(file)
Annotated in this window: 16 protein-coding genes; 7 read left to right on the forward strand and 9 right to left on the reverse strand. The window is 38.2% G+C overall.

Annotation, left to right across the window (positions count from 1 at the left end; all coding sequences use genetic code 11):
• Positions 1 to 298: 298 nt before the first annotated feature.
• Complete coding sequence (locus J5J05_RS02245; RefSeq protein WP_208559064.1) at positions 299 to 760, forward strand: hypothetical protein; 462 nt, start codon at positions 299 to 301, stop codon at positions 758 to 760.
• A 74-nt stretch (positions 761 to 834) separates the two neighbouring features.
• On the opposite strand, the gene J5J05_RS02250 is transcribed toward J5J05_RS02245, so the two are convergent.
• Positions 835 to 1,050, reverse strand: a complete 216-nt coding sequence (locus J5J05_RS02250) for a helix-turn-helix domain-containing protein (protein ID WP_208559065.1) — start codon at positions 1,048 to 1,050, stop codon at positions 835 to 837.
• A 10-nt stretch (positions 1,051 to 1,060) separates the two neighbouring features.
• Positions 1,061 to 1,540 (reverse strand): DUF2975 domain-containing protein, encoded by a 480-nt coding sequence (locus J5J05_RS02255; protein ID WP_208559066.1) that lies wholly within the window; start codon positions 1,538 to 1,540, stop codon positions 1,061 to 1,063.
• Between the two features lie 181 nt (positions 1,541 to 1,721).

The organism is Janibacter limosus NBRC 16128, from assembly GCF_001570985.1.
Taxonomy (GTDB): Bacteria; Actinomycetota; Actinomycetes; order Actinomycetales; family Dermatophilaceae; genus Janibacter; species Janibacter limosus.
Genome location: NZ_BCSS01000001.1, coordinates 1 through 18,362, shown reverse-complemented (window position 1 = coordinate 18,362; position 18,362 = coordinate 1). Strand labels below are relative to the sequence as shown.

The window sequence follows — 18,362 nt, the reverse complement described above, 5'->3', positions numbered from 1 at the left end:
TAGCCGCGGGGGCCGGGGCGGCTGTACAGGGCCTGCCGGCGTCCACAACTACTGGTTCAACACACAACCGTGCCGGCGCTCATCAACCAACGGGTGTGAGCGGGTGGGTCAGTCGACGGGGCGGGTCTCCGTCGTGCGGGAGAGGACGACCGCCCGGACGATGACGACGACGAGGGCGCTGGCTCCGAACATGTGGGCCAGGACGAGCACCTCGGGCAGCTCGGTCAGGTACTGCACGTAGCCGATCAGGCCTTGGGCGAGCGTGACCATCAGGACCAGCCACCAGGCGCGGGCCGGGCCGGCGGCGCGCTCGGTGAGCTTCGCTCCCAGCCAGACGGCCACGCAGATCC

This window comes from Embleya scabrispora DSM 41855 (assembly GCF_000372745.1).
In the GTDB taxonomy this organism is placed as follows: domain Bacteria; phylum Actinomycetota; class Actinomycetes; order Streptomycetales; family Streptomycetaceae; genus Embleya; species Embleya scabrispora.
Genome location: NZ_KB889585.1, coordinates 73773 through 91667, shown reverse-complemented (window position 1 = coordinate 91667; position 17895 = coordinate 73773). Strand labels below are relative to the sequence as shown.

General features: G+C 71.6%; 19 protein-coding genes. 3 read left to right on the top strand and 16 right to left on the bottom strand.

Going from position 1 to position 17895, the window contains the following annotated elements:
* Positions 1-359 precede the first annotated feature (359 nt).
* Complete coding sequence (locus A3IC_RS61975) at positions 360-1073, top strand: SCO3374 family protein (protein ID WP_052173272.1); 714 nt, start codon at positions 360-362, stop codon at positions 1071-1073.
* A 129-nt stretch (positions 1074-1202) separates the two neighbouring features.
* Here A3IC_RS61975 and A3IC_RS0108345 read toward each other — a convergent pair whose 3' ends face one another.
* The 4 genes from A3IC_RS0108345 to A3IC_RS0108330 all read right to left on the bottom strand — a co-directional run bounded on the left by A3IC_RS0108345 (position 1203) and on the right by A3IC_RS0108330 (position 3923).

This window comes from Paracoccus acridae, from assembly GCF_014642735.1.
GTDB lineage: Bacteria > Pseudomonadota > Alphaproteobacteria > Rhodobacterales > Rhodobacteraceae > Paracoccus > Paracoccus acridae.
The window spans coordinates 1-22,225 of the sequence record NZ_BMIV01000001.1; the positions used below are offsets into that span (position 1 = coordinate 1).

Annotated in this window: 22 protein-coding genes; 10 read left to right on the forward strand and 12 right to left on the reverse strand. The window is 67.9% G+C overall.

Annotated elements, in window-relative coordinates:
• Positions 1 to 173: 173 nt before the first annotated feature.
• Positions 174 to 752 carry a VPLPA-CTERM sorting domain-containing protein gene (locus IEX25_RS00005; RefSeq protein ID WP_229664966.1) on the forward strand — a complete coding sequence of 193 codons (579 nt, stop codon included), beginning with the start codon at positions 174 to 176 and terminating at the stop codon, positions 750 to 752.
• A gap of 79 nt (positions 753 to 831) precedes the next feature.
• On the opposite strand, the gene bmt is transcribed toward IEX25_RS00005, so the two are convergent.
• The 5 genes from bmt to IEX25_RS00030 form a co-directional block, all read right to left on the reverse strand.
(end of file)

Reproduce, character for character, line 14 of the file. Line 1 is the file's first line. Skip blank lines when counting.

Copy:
The window sequence follows — 18,362 nt, the reverse complement described above, 5'->3', positions numbered from 1 at the left end: